Why Did the Pentagon Agree to the Withdrawal From Afghanistan?

September 2, 2021 Updated: September 6, 2021

Commentary

During the Trump administration, the Pentagon vociferously opposed President Donald Trump’s plans to pull out of Afghanistan and Syria. Under the Biden administration, the Pentagon didn’t oppose President Joe Biden’s early withdrawal.

Instead, the Pentagon, apparently confidently, arranged to pull out U.S. personnel and some Afghans associated with the U.S. mission in the country.

Why did the Pentagon change direction? While the secretary of defense had changed (twice since the Trump-era interventions) and the new defense secretary was a Biden man, the chairman of the Joint Chiefs of Staff was the same man, and any defense secretary, even one who was a general before, would need to consult with the Joint Chiefs and other commanders, especially Central Command (CENTCOM), which has responsibility for both Afghanistan and the Middle East.

Assuming consultations took place, it would appear that the Pentagon brass was satisfied that the Biden administration had worked out a solid plan to leave Afghanistan.

It’s clear that pulling troops from a conflict zone has major strategic implications for U.S. force posture abroad and for U.S. relationships with allies and friends around the world.

It’s quite true that, after 20 years, the U.S. effort in Afghanistan had stalled. The small number of American troops still in that country were mainly providing training services, plus organizing contractor support and supplying intelligence to the Afghan military. The most important service of all, close air support, was the single commodity that equalized the fighting with the Taliban, which after all was an insurgency, not an opposing field army.

It’s also true that there was a consensus in Washington that the Afghan government was corrupt up to its armpits, and there was little hope for any improvement. That made it difficult for Washington to keep pouring billions into a government that was siphoning off millions of aid dollars.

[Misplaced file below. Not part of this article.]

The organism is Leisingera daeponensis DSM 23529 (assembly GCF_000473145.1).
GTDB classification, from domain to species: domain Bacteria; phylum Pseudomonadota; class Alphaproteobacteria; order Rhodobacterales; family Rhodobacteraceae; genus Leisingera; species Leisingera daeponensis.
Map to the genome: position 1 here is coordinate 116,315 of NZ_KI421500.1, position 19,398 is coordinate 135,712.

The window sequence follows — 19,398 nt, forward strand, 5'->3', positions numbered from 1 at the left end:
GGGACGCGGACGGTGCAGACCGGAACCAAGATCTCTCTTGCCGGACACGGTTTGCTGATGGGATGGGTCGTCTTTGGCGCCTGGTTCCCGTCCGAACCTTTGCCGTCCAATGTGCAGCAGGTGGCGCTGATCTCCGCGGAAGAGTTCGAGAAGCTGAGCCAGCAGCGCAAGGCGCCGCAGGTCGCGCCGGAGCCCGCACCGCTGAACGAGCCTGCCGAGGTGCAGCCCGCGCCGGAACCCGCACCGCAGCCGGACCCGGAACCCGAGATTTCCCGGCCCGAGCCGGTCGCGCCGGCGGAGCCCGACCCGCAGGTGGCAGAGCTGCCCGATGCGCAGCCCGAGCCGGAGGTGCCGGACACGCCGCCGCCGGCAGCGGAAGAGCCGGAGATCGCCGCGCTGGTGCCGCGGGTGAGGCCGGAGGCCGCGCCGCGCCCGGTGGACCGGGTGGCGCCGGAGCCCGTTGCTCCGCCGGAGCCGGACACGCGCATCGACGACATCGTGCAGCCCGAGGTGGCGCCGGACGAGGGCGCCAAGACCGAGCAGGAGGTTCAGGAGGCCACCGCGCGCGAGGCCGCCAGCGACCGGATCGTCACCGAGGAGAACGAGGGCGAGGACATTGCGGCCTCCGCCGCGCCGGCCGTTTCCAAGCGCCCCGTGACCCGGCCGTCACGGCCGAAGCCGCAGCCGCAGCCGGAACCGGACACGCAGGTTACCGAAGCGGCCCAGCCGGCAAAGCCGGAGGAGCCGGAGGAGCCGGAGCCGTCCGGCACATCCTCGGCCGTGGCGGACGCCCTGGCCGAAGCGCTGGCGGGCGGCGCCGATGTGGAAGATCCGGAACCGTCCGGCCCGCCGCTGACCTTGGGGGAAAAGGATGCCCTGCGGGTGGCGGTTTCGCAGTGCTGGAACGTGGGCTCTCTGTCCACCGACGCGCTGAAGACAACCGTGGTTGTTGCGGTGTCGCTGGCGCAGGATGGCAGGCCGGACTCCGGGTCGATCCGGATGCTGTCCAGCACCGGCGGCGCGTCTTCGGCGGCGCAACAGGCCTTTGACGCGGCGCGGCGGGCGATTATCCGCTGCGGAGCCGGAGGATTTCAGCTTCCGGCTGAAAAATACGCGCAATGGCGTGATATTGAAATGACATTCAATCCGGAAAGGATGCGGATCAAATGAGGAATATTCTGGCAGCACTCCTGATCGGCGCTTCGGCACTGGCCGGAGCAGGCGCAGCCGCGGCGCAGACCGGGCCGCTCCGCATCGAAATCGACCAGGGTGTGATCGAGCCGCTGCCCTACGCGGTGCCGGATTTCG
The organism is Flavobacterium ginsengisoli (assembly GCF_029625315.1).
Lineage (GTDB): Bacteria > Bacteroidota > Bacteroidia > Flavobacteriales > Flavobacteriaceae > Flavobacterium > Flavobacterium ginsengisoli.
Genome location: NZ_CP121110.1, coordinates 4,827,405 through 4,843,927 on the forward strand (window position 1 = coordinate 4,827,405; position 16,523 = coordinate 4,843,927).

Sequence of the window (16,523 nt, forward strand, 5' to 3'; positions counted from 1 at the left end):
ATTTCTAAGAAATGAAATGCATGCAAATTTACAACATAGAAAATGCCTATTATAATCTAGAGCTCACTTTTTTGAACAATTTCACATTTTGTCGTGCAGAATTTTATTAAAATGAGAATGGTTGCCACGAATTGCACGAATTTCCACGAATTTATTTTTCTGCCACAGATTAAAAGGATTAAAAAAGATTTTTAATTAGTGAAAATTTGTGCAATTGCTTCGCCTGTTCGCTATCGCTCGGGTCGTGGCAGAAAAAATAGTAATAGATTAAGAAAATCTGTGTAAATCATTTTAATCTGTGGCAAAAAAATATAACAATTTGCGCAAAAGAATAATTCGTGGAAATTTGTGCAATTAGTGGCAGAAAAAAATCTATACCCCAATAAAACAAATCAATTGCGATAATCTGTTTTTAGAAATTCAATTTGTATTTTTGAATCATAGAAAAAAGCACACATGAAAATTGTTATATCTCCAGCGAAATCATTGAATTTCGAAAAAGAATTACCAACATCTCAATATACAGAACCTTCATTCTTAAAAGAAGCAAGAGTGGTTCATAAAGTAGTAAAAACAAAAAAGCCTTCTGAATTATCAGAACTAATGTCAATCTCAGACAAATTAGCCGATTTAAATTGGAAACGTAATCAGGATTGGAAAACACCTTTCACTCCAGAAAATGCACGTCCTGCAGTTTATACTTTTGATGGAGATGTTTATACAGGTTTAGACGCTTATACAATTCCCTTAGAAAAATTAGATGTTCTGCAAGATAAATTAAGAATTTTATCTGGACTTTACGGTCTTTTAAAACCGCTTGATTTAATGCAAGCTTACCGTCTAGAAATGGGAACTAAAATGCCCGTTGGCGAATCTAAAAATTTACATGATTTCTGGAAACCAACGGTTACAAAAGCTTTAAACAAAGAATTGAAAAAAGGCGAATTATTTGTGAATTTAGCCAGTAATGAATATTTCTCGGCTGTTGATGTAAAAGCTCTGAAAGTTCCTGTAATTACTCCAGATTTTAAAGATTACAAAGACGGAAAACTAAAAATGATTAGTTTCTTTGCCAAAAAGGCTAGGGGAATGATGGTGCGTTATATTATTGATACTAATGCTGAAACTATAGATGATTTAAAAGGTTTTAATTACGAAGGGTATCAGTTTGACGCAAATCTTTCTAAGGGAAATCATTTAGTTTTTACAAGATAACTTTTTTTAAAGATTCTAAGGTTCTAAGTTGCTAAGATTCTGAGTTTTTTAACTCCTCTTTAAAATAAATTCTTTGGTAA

For the past 18 months before the horrific events in Kabul, the United States suffered no military casualties. Fighting was mainly carried out by Afghan forces and the United States was in a support role, including close air help in firefights.

Therefore, the case to pull out was mostly about the realization that little future progress in the country was possible.

It isn’t clear whether Washington believed that without U.S. and allied help, that Afghan forces could prevail. Officially the Pentagon put out that it expected a good showing from the Afghan army—the same argument Biden made in his last phone call with Afghan President Ghani.

In a sense, whether the Afghan army could hold up didn’t matter and hadn’t since January 2019. The “core elements” of a deal with the Taliban were worked out then. What was agreed was that the United States would leave Afghanistan broadly in exchange for a Taliban agreement not to support terrorists such as al-Qaeda and ISIS.

The “deal” however required implementing agreements. We don’t have any information on the implementing agreements. They were concluded by the Biden administration, and they remain secret.

It would seem there had to be at least three components to an implementation deal.

Firstly, the United States would leave all bases in Afghanistan preparatory to the final removal of U.S. personnel from Kabul.